Microsoft Azure security - how to use RBAC and least privileged access

by INVOKE Team

Posted on September 03, 2019 at 12:00 AM

With latest computer hacks, every organization understands that “ security is a business risk” and they are paying sufficient attention while evaluating public cloud providers on how best these providers are in terms of hosting security and compliance. These providers have had no choice but to prove that they take their services security and compliance responsibilities very seriously. 

Azure teams what Does Shared Responsibility in the Cloud Mean? blog written by Microsoft Cloud team, goes in depth on this topic, highly recommend to read it. In summary, security in public cloud is “shared responsibility”.  Who is responsible for what (in terms of security) depends on the cloud service model you use (IaaS/PaaS/SaaS). With IaaS, the cloud service provider (example, Microsoft Azure Cloud) is responsible for the core infrastructure security, which includes storage, networking and compute (at least at the fabric level – the physical level). As you move from IaaS, to PaaS and then to SaaS, you’ll find that you’re responsible for less and the cloud service provider is responsible for more.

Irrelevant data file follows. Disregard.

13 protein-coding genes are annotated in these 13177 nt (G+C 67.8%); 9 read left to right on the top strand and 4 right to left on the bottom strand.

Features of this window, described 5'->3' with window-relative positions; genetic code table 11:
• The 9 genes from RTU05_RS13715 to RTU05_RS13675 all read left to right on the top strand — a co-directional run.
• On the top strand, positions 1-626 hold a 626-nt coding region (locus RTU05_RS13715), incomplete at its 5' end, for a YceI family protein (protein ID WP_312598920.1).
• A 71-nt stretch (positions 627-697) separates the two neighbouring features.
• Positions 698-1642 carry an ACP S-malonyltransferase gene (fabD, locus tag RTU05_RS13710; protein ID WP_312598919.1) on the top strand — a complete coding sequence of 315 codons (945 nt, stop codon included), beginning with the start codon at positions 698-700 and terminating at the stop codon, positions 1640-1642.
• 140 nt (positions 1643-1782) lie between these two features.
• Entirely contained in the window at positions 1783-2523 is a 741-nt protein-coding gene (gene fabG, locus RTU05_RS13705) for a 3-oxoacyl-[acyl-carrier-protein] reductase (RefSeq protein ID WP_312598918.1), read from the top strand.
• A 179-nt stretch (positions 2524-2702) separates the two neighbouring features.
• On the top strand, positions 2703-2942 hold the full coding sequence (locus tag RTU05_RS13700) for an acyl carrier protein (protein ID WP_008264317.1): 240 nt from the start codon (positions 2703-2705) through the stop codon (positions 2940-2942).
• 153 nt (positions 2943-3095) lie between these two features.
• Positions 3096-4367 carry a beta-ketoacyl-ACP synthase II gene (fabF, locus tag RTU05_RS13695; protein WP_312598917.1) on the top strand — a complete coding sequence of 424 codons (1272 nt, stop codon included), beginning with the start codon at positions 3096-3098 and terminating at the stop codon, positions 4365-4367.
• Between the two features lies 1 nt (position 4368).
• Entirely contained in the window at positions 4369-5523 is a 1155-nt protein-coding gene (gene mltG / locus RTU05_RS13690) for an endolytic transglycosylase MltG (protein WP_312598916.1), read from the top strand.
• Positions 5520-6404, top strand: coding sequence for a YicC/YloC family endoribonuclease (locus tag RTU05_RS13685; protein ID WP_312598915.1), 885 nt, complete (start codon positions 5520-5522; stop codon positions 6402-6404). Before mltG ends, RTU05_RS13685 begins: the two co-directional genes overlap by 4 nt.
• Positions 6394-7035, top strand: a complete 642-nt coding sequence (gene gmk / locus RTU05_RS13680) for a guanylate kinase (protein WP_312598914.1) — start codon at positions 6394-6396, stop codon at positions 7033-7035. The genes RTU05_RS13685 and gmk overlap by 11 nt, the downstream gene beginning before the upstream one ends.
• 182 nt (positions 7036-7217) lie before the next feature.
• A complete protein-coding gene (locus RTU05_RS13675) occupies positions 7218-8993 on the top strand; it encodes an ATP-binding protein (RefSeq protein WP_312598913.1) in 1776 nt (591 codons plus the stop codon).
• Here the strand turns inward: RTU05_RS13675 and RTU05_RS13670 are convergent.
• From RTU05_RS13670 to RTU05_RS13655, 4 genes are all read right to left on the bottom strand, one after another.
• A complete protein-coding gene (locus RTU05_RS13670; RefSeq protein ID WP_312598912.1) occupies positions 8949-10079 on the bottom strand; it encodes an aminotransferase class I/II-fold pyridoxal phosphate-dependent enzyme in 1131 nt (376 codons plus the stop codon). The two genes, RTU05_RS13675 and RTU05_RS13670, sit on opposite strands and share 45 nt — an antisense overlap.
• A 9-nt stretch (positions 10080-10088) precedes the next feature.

Microsoft Cloud Shared responsibility

Another nice way Microsoft Cloud team represented  shared responsibility of security concept as:

Microsoft Azure Cloud Shared responsibility

You are always responsible for the following, regardless of the type of deployment:

  1. Data
  2. Endpoints
  3. Account
  4. Access management

This blog post is about the last bullet point, “Access management”. Managing access to cloud resources is always your responsibility irrespective of whichever cloud service model you are using and Azure provides different tools like Network Security Groups, RBAC etc., to have proper access management controls. We can’t cover every possible approach here, so in this blog post we are limiting our discussion to Azure RBAC.